Terrible lies, obstructions and blind shots force players to use their imaginations and have helped to create some of the sport’s greatest moments. Here are 10 of the best recovery shots from the past 25 years.


During extra holes with Louis Oosthuizen at the Masters in 2012, Bubba Watson pulled his tee shot into the trees off the 10th tee and appeared to have ended his chances of winning the green jacket.

The big left-hander had 155 yards to the hole as the crow flies – but his line was impaired by trees, spectators and TV towers. Nevertheless, Watson, one of the game’s most creative minds, was quick to settle on his 52-degree gap wedge and proceeded to hook his ball some 40-50 yards onto the green to 15 feet.

Two putts and several tears later, Billy Payne was announcing Watson as the 2012 Masters champion.


After nearly 20 minutes of deliberation, Jordan Spieth played one of the best recovery shots in Open Championship history at Royal Birkdale in 2017.

The American’s tee shot had sailed nearly 100 yards offline over the massive dune lining the right side of the 13th fairway.

After taking an unplayable lie, Spieth found himself on the driving range looking for line-of-sight relief – but he still had equipment trucks to contend with.

Despite initially hating the shot, Spieth’s ball flew over the range, over the dunes and back onto the fairway, allowing him to get up and down for bogey on his way to lifting the Claret Jug.


American Bill Haas played an incredible recovery shot out of a greenside water hazard in 2011 to win the Tour Championship and FedExCup.

The shot has since been dubbed the $10 million shot and came on the second playoff hole against Hunter Mahan at East Lake.

Haas, 29 at the time, was certain his approach into the 17th had found water. Upon arrival, however, Haas realised his ball was only half submerged and decided to blast it out of the hazard and onto the green.

“You play it like a bunker shot, for those of you that want to know, if there's a little bit of water, if you don't mind getting your feet dirty, and then blast it out of there. It came out perfect. Lucky,” said Haas, who won the playoff with his par on the next hole.


Sergio Garcia announced himself to the world when he sliced his 6-iron off of tree roots and onto the green during the US PGA Championship in 1999.

The 19-year-old Spaniard, who would ultimately finish runner-up to Tiger Woods, had only recently turned professional – but he was already exciting fans with his animated personality and creative shot-making.

One particular shot, however, will be remembered above all others and came on the 16th hole at Medinah Country Club. Garcia’s ball was resting against tree roots to the right of the fairway, with the putting surface over 180 metres away.

“El Nino” aimed left, closed his eyes upon impact and raised his left leg to produce a low, piercing slice that found the left portion of the green. If the shot wasn’t memorable enough, his reaction certainly was …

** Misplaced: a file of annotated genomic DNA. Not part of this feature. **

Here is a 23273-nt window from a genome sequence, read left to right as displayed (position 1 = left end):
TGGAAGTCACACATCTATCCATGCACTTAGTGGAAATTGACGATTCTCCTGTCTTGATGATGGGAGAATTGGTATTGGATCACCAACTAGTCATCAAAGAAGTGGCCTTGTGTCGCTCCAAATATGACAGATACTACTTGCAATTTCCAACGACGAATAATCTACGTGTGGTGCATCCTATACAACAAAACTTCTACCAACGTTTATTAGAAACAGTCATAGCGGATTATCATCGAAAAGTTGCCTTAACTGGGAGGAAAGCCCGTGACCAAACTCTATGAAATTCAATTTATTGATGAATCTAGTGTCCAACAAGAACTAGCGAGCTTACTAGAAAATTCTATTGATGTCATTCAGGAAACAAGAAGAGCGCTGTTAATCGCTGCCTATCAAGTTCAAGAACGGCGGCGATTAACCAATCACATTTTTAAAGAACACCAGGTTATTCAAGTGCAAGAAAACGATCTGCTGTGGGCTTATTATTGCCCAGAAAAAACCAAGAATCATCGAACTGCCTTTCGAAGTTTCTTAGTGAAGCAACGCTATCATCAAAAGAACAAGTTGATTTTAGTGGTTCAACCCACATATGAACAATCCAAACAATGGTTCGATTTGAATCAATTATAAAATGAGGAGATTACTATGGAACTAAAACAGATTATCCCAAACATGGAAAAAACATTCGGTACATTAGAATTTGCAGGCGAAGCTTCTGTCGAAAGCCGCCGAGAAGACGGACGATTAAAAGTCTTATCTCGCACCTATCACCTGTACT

Another memorable shot produced by a 6-iron came at the Masters in 2010 when Phil Mickelson decided to attack the 13th green from the pine straw.

The left-hander played an unbelievable, 188-metre shot that pierced a small gap between two trees before travelling downhill, over water and onto the green to four or five feet.

“Lefty” may have missed the resulting eagle putt – but he still managed to defeat Lee Westwood by three shots and don his third green jacket.


In 2014, during the Volvo Golf Champions at Durban Country Club, South African Charl Schwartzel very nearly holed out from the cart path.

The miraculous, 140-metre approach shot came after an errant drive and flew right-to-left over several trees at the par-4 16th hole.


The most interesting man in golf found himself in a spot of bother during the third round of the Open Championship on the Old Course at St Andrews in 2010.

With his ball resting against the stone wall at the difficult Road Hole, Jiménez delighted spectators by playing an impressive bank shot that found the green.


In the process of winning his first PGA Tour title at the Waste Management Phoenix Open in 2012, American Kyle Stanley played a crucial escape shot at the short par-4 17th hole.

With his ball resting under cactus to the right of the green, Stanley somehow managed to squeeze an approach to 15 feet and save his par.


Like Jiménez – and so many players throughout history – Greg Norman found himself in trouble at the Road Hole during the Open Championship on the Old Course at St Andrews in 1995.

The Shark’s ball was resting close to the stone wall to the right of the green. But Norman, who had the creativity to turn his back to the hole, ricocheted his ball against the wall and onto the putting surface before converting the resulting putt.


No such list would be complete without Tiger Woods. And his most recent act of escapology came last year during the second round of the World Golf Championships-Mexico Championship.

The 15-time major champion found himself in a bunker on the 9th hole, with the tree line directly in between his ball and the hole. Not to worry …

Woods aimed left before unleashing a spectacular 9-iron – complete with samurai sword follow-through – that cut from left to right towards the green.

The shot got better and better after pitching on the left shoulder of the putting surface, spinning sharply towards the hole.